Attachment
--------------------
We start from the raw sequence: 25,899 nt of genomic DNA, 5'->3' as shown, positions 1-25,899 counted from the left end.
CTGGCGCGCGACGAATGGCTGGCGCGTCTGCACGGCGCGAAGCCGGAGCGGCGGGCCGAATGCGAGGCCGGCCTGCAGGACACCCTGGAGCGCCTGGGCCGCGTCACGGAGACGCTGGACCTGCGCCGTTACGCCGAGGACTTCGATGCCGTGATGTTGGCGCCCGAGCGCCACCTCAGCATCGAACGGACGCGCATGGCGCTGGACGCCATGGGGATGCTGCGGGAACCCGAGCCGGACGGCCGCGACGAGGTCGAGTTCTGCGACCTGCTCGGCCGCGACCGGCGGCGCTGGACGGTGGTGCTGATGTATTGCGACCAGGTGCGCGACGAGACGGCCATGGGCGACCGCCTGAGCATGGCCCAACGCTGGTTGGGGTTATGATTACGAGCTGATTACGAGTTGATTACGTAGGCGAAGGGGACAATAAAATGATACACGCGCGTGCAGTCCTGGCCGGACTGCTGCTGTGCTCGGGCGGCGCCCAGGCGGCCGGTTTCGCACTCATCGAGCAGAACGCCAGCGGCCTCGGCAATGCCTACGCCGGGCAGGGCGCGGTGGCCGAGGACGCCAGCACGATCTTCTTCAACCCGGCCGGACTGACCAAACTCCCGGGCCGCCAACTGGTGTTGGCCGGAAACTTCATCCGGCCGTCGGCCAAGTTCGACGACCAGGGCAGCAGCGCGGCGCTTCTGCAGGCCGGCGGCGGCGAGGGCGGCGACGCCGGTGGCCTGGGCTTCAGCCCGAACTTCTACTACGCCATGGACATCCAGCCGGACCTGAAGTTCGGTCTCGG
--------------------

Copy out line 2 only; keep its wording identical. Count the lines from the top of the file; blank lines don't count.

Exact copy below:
CTGGCGCGCGACGAATGGCTGGCGCGTCTGCACGGCGCGAAGCCGGAGCGGCGGGCCGAATGCGAGGCCGGCCTGCAGGACACCCTGGAGCGCCTGGGCCGCGTCACGGAGACGCTGGACCTGCGCCGTTACGCCGAGGACTTCGATGCCGTGATGTTGGCGCCCGAGCGCCACCTCAGCATCGAACGGACGCGCATGGCGCTGGACGCCATGGGGATGCTGCGGGAACCCGAGCCGGACGGCCGCGACGAGGTCGAGTTCTGCGACCTGCTCGGCCGCGACCGGCGGCGCTGGACGGTGGTGCTGATGTATTGCGACCAGGTGCGCGACGAGACGGCCATGGGCGACCGCCTGAGCATGGCCCAACGCTGGTTGGGGTTATGATTACGAGCTGATTACGAGTTGATTACGTAGGCGAAGGGGACAATAAAATGATACACGCGCGTGCAGTCCTGGCCGGACTGCTGCTGTGCTCGGGCGGCGCCCAGGCGGCCGGTTTCGCACTCATCGAGCAGAACGCCAGCGGCCTCGGCAATGCCTACGCCGGGCAGGGCGCGGTGGCCGAGGACGCCAGCACGATCTTCTTCAACCCGGCCGGACTGACCAAACTCCCGGGCCGCCAACTGGTGTTGGCCGGAAACTTCATCCGGCCGTCGGCCAAGTTCGACGACCAGGGCAGCAGCGCGGCGCTTCTGCAGGCCGGCGGCGGCGAGGGCGGCGACGCCGGTGGCCTGGGCTTCAGCCCGAACTTCTACTACGCCATGGACATCCAGCCGGACCTGAAGTTCGGTCTCGG